Nestle said Tuesday it had restarted production of Maggi noodles in India after a government ban was overturned, in a major step towards getting the hugely popular brand back on shelves.
“We have resumed manufacturing of Maggi Noodles at three of our plants, at Nanjangud (Karnataka), Moga (Punjab) and Bicholim (Goa),” the Swiss food giant said in a statement.
India’s food safety watchdog slapped a nationwide ban on the noodles in June, saying lead levels exceeded statutory limits.
But the Bombay High Court, the highest court in the western city now known as Mumbai, overturned the ruling two months later, calling it “arbitrary” and ordered fresh tests.
Earlier this month Nestle said the laboratory tests had found that Maggi noodles were safe to eat.
In its statement to the Bombay Stock Exchange on Tuesday, Nestle’s Indian arm added that fresh samples from the newly produced batches will be sent for testing.
“We shall commence sale only after the samples are cleared by these laboratories,” it said.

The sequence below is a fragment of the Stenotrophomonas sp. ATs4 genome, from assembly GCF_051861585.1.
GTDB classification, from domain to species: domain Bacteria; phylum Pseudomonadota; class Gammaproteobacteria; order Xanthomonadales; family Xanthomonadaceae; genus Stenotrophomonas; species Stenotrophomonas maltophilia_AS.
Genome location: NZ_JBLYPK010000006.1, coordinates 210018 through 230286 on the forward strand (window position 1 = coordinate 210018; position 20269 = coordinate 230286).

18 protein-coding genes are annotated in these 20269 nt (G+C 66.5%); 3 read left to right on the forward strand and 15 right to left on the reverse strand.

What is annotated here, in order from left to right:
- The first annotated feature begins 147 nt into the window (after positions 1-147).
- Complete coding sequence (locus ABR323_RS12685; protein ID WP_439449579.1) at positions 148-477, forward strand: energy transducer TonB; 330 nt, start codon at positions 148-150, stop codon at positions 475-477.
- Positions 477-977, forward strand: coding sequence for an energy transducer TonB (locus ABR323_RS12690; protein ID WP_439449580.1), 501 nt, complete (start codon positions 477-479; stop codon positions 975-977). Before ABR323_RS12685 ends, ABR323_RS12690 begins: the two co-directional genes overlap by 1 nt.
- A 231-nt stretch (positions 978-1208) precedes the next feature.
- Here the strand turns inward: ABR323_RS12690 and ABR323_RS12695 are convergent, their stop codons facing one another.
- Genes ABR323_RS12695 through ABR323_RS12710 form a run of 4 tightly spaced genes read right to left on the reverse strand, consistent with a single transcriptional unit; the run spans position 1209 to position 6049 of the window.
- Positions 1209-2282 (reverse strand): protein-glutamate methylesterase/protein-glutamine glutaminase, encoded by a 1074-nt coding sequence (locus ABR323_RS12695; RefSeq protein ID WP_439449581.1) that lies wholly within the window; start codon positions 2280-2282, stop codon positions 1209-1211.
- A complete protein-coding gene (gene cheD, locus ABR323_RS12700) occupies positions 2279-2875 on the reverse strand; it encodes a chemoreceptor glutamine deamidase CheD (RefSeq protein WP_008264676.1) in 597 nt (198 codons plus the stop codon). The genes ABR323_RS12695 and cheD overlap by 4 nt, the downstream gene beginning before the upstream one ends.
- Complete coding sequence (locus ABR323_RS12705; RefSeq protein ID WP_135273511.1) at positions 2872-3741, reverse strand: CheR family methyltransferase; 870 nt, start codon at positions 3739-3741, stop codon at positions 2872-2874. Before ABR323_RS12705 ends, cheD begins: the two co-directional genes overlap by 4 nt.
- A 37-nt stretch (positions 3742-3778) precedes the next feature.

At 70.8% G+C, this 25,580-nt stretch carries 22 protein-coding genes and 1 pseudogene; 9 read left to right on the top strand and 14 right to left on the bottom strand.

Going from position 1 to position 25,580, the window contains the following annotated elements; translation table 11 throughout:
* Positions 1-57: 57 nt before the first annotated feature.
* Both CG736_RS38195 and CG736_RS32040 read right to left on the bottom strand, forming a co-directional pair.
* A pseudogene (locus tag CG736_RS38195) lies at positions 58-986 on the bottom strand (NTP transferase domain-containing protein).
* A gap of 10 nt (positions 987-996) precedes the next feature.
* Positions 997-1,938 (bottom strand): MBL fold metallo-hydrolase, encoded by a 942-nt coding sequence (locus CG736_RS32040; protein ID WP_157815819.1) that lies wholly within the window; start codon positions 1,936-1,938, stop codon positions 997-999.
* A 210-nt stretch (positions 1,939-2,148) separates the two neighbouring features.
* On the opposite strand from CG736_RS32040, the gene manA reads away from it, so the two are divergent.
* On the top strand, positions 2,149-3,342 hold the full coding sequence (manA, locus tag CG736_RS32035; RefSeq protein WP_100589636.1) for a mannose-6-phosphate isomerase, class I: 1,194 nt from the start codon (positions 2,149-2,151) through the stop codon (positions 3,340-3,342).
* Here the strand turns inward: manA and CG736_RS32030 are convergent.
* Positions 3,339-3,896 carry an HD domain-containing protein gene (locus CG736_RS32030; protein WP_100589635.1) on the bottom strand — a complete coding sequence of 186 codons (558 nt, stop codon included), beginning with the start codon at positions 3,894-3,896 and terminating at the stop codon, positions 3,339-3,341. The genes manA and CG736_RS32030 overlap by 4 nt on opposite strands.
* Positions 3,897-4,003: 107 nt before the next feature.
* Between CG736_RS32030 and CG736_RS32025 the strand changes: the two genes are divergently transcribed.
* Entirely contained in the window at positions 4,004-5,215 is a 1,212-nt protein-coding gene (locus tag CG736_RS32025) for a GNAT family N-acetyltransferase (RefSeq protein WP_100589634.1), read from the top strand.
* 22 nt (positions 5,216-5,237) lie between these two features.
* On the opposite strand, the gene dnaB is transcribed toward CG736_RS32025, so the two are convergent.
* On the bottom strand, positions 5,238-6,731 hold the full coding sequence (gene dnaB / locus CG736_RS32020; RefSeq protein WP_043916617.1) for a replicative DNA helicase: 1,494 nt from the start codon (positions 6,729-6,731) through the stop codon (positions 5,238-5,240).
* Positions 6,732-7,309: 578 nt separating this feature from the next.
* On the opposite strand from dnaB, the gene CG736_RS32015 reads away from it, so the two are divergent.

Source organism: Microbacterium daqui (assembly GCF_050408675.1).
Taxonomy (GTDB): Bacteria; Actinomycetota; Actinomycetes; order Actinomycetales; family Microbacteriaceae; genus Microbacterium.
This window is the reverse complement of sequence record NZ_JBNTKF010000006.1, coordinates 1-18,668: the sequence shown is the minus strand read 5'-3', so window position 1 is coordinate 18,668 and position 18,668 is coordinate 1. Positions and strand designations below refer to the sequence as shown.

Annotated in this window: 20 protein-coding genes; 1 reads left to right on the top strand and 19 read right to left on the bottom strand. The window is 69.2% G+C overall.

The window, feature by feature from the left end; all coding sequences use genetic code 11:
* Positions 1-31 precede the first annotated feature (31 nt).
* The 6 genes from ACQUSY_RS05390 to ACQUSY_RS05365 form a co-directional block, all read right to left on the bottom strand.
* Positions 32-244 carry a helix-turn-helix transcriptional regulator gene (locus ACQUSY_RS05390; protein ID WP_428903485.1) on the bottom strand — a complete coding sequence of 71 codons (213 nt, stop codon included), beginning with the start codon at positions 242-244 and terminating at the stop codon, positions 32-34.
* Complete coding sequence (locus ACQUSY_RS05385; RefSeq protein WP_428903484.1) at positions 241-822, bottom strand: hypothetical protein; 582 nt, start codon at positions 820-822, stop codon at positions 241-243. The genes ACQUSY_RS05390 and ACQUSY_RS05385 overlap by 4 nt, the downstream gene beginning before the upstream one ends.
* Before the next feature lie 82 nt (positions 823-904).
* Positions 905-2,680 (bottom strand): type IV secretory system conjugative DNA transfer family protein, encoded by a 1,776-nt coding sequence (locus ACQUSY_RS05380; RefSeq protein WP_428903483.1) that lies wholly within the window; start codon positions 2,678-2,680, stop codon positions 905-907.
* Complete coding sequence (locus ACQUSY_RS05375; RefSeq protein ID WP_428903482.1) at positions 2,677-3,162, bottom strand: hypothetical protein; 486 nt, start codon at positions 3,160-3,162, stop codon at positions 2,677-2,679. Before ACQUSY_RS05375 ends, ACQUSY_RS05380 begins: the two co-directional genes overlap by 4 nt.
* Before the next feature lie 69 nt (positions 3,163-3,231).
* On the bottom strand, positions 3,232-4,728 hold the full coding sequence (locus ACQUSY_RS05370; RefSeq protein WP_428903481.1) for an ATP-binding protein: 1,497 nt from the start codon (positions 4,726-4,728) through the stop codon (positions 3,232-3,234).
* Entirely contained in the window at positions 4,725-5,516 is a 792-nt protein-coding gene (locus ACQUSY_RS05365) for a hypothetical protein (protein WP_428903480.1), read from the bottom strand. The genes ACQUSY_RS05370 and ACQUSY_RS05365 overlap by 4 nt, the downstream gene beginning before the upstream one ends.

Although it’s not clear when the noodles will be back in Indian shops, an official at the company told AFP on condition of anonymity that the testing process would take a few weeks.
Nestle had sold the product for over three decades in India and had 80 percent of the country’s instant noodle market before the ban.
Nestle’s Indian arm has estimated that its run-in with Indian regulators will cost the company 3.2 billion rupees ($50 million).
The company has always maintained the product was safe to eat and has continued to sell it in other countries.